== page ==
No Room at the Inn!

I. No Room at the Inn

For some of us it may be true that our first boat show is as memorable as our first kiss. In my case, they were both in the same year!  The boat show was at the old New York Coliseum, on Columbus Circle. Finding this New York Times article today, I was struck by the dates pictured on the Coliseum marquis. I’m certain I was there on the last day, as it was my fourteenth birthday! I must’ve been one of the smiling people mentioned in this headline, because that show set me on the course I travel with you all today. Boats make me happy. Always did, always will. You too, I am sure.

Here’s another  iconic New York Boat Show pic, from 1961. Looks like 42nd street to me:

To be charitable, the Coliseum was never the most attractive building in NY. Back in the day some called it “The ugliest building Robert Moses ever built.”

 

Architects and civic planners celebrated when it was razed to make room for the much more impressive Time Warner Center (Home of Club Dizzy’s at Jazz at Lincoln Center, where you can often find me on a Friday night).

Why all this history? What is the method to my madness? Well,  it’s all about that particular era in boating. You may recall that back in the 70’s recreational boats were designed and marketed around one simple measurement – and it wasn’t price or speed. The question was:

How many berths can we squeeze in?

It wasn’t uncommon to find a 32’ boat (sizeable, back then) with seven berths. No one ever filled them, of course. But manufacturers felt compelled to engage in this “berth arms race,” completing like crazy over a nonsensical number, and damn the torpedoes!

I’m glad we now boat in more rational times.  Because, really now, how many people do you want to cruise with? As Ben Franklin famously observed:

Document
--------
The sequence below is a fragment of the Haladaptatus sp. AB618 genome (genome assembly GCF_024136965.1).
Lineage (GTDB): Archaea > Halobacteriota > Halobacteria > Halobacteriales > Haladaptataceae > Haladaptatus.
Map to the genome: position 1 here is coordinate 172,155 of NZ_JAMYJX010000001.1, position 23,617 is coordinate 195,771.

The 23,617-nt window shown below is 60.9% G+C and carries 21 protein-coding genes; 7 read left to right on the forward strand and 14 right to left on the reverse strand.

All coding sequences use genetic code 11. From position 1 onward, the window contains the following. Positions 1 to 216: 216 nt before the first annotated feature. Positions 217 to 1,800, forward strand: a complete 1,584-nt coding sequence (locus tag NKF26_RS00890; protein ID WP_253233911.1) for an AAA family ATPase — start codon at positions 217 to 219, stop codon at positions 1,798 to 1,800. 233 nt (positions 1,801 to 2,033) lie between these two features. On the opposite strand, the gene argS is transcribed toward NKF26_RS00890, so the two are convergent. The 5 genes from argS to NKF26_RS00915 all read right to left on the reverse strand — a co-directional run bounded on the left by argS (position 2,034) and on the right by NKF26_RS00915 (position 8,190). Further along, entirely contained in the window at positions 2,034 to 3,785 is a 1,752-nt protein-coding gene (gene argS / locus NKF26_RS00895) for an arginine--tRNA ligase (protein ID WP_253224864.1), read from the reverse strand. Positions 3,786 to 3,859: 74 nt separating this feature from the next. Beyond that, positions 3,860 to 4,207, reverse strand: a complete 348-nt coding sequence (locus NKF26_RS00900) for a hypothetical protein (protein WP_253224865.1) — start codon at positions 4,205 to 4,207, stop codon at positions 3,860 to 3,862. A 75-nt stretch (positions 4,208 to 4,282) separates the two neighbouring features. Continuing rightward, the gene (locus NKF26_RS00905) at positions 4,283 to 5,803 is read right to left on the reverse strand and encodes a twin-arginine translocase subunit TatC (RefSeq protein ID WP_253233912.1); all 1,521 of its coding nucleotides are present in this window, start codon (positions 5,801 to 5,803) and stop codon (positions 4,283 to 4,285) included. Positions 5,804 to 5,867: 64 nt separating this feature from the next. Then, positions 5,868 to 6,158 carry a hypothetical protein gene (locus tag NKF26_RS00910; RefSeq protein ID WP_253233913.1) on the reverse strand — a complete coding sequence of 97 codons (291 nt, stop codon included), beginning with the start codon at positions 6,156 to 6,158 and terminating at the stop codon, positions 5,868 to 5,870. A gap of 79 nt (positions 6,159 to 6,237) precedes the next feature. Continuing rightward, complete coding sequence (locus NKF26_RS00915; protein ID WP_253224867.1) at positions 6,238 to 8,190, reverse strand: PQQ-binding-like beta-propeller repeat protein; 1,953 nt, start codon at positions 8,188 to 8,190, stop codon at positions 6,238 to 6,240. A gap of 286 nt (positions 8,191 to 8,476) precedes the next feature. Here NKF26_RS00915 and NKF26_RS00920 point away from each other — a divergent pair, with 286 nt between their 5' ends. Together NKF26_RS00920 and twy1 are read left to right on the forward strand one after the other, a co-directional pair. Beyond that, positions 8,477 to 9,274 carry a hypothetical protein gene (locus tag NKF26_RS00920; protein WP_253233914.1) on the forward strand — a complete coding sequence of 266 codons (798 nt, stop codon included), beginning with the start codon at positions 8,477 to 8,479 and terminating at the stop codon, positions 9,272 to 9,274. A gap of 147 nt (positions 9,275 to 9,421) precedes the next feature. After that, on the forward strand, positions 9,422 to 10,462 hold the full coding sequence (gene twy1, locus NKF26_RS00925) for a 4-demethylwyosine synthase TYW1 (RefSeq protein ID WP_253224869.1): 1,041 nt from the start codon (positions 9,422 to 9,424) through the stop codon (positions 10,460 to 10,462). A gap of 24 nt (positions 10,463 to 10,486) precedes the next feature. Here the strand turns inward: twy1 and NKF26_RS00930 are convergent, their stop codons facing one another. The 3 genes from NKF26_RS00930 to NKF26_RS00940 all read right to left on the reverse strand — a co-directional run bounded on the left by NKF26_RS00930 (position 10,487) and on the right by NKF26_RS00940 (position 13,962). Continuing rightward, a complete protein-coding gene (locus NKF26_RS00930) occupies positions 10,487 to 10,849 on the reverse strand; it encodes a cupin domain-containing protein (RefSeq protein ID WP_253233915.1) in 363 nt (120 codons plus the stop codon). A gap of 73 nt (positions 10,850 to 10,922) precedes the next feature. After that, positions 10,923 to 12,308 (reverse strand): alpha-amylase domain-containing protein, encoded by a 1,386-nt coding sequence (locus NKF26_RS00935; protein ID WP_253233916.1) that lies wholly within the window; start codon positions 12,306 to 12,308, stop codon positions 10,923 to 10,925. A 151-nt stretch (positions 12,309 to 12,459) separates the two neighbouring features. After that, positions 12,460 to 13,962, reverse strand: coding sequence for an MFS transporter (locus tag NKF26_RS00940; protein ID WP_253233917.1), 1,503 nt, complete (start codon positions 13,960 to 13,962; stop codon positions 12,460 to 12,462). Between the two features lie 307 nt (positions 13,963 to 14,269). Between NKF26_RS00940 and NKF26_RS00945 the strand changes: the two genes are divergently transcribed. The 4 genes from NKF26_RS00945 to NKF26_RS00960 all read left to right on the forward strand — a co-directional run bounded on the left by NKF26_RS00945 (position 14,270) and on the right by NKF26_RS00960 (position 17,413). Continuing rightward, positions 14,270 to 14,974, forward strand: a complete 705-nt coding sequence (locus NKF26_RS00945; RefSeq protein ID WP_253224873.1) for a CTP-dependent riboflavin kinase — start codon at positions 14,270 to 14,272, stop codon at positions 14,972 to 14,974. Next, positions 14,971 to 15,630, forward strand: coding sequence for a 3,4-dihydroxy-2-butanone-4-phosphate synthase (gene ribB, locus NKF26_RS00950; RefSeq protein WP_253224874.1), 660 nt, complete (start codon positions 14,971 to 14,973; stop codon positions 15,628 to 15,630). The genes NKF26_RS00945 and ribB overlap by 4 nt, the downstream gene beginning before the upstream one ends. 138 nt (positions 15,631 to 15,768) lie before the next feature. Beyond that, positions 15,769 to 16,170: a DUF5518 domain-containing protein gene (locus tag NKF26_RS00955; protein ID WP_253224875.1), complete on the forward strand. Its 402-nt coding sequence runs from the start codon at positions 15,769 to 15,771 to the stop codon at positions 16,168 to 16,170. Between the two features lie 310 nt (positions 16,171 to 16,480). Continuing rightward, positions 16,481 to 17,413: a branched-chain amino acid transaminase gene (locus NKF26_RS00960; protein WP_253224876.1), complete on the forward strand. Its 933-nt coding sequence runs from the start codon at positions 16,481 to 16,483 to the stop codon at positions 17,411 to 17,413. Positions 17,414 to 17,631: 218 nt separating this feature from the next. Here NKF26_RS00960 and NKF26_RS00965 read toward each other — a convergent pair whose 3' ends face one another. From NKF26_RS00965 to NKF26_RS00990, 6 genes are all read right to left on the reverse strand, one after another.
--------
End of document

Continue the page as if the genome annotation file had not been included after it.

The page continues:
Guests, like fish, begin to smell after three days.”

Fortunately, with our functioning pressure hot water systems, this is no longer true. But there is a limit to how many people we want to travel with. Which is why designers now put their energies into creating beautiful and functional communal spaces, like galleys, dining areas, and salons. They understand that with guests, sometimes less is more. Of course, you can be lucky enough to own a six-cabin boat, and then simply choose not to fill them up.  But it’s always easier to tell your in-laws the simple truth: “Sorry, no room at the inn.”

My current listings, from 67 to 85 feet, all take the same approach – even the 82 and the 85 are three-cabin boats (plus crew quarters).  I’ve helped design and sell some four and five-cabin boats, but I suspect the last cabin or two is rarely used.

Better to be creative in how you cruise. When you’ve docked your three-cabin in Abaco, for example, in a crunch you can always fly in guests, put the kids in the crew cabin (oh, how kids love crew cabins)…

Crew Cabin – Vicem 72 Baron

….and stash your Captain in a local hotel for a few days. Trust me, three is the perfect number. Here, from the perspective of my listings, is why:

First, for your viewing pleasure, I present Mahogany Rose, my 2007 Vicem 67:

She has your basic three-cabin plus crew layout, but with a twist: The mid-ship cabin easily converts from sleeping cabin to full-sized working office, and back again.

This way the owner (um, that would be you…)  has a choice of master cabin’s to sleep in, either in the bow –

 

  – or mid-ship if the office isn’t needed. Between the two, as much as anything the choice comes to down to peace and quiet.  More specifically, when you want your piece and quiet.

If you’re tied up at a slip, and sleeping in the bow, you’re a long way away from your guests or crew when they’re stumbling through breakfast prep. It’s just much easier to sleep in. That said, considerations change when you’re on the hook in a roily anchorage. Once the harbor wakes up and boats get moving,  you will hear hull slap as your neighbors go by.

On the hook or in the slip, you won’t have any doubt when you hear your bow thruster engage. A client put it quite well to me last week when he said it sounds like “a ton of marbles in a blender” (although that under-berth enclosure can be easily soundproofed. I don’t know why more people don’t do it).

My conclusion here? As in all things in life, it’s nice to have choices. Move to the quieter space as circumstances and guests dictate.

In all of my flybridge listings, whether bow or mid-ship master, you’ll find Vicem’s infamous four-cabin bunk room. Perfect for kids and young adults:

Mahogany Rose Bunk Room

Look closely at above pic, and you’ll see that the upper bunks fold up, to create a roomy two-person cabin. Mahogany Rose is in Charleston, just waiting for you….

For a different approach to accommodations, check out Truant, my 2007 Vicem 70: